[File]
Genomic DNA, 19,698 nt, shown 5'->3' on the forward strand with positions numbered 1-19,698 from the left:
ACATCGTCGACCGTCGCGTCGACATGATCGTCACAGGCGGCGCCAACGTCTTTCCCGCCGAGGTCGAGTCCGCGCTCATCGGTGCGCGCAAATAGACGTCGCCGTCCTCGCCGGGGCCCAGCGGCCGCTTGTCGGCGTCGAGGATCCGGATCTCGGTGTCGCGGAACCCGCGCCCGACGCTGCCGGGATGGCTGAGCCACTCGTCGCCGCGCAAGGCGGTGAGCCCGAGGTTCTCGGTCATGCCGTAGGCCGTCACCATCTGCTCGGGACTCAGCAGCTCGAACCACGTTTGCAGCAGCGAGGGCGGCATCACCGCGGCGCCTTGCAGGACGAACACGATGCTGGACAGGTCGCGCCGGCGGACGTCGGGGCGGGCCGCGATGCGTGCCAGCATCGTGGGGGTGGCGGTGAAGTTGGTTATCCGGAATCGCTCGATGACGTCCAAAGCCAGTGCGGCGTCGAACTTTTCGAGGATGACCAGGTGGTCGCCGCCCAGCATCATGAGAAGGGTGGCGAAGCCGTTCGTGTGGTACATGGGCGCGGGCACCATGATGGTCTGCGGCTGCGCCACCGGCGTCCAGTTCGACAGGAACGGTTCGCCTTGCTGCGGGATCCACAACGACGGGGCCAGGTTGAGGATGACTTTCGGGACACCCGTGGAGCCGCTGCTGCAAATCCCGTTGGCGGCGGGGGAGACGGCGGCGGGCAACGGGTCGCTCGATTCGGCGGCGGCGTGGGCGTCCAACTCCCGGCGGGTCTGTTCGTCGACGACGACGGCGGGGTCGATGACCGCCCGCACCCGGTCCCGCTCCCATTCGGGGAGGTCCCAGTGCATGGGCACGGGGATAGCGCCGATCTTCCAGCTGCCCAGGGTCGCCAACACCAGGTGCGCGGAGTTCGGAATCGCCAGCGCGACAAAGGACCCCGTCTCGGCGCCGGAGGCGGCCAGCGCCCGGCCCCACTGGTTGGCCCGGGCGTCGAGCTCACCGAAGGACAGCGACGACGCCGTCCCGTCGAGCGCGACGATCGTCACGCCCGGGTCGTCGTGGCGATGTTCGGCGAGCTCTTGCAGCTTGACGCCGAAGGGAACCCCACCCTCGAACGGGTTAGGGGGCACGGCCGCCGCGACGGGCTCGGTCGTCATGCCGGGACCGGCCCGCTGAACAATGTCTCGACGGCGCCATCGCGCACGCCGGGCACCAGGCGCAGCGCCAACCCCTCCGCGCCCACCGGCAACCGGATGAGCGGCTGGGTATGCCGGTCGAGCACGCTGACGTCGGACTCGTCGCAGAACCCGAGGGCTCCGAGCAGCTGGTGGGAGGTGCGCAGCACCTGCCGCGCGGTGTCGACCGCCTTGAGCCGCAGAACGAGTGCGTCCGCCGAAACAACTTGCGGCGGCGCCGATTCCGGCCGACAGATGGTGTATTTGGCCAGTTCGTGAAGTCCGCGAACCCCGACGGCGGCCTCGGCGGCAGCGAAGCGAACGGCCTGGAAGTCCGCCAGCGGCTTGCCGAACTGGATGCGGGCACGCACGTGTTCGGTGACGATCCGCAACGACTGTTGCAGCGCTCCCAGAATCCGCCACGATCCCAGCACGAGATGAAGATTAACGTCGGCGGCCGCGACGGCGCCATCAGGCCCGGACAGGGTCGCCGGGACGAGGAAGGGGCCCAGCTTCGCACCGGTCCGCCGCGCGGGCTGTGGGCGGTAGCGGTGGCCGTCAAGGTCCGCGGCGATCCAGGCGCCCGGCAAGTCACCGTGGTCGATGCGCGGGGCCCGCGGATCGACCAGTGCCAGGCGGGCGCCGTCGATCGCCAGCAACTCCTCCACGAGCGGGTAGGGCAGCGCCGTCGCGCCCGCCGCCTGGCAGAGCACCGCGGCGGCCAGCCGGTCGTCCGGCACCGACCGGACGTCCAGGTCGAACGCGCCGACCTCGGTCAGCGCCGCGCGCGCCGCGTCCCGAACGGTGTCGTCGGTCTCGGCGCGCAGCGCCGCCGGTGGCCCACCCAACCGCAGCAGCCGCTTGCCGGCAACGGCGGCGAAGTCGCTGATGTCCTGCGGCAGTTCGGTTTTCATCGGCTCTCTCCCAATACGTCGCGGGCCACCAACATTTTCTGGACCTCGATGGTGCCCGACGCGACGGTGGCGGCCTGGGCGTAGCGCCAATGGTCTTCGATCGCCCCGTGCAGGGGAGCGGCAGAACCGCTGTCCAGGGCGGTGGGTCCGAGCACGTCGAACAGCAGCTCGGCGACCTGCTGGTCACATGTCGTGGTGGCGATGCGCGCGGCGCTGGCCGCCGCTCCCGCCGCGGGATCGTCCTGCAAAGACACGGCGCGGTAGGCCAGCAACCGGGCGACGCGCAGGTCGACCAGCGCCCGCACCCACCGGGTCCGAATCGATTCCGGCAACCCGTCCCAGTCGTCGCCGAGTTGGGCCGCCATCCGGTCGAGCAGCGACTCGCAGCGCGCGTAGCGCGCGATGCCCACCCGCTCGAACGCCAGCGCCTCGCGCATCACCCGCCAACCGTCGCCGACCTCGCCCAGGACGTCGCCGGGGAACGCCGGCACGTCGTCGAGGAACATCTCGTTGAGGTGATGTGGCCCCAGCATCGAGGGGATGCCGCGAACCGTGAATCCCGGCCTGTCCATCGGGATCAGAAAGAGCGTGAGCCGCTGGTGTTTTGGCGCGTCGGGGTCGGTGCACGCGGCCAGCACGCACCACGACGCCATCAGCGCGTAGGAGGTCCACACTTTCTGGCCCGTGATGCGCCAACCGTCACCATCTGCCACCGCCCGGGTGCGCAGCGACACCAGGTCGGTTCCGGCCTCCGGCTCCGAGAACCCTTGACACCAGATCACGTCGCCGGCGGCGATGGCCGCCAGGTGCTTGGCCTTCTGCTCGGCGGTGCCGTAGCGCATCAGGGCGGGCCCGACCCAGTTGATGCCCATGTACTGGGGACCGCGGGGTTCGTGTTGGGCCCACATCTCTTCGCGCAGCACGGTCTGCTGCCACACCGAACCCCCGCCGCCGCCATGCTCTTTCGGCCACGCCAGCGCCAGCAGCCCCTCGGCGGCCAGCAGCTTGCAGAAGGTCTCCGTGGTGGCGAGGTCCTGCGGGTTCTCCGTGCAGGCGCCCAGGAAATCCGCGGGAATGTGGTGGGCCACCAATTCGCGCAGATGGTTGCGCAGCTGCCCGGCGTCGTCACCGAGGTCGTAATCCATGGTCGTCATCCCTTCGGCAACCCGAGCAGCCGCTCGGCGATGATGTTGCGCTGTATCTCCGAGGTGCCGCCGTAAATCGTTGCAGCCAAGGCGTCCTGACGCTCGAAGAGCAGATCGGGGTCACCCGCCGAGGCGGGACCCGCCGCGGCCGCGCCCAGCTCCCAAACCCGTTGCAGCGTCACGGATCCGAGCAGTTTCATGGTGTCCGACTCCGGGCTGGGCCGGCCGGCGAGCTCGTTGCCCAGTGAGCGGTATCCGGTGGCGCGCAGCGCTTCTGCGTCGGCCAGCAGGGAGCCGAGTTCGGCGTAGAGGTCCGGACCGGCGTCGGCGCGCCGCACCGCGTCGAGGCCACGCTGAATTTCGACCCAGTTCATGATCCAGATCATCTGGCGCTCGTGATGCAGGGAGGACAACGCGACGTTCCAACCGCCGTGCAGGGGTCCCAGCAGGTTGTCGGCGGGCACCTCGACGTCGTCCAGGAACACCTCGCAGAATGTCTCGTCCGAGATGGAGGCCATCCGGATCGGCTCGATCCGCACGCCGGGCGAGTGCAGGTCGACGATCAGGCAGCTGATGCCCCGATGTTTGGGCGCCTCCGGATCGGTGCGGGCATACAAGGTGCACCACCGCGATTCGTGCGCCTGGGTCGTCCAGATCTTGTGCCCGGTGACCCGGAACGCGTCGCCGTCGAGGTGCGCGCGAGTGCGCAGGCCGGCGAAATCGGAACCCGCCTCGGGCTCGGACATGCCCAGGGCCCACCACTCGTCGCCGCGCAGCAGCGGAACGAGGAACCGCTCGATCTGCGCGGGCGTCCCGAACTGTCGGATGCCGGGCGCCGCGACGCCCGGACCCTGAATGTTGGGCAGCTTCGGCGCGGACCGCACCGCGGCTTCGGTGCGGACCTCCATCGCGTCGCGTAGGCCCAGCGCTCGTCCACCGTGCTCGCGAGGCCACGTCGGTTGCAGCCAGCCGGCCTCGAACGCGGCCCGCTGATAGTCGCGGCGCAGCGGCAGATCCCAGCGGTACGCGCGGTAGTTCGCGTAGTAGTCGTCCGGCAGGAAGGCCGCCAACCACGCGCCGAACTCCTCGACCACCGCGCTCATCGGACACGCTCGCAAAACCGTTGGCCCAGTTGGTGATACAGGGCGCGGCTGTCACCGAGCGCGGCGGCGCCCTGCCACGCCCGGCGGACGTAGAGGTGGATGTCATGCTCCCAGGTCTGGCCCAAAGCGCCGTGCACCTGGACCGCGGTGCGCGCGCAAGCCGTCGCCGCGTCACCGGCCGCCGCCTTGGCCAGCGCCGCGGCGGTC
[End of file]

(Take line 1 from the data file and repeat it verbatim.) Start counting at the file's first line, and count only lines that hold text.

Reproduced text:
Genomic DNA, 19,698 nt, shown 5'->3' on the forward strand with positions numbered 1-19,698 from the left: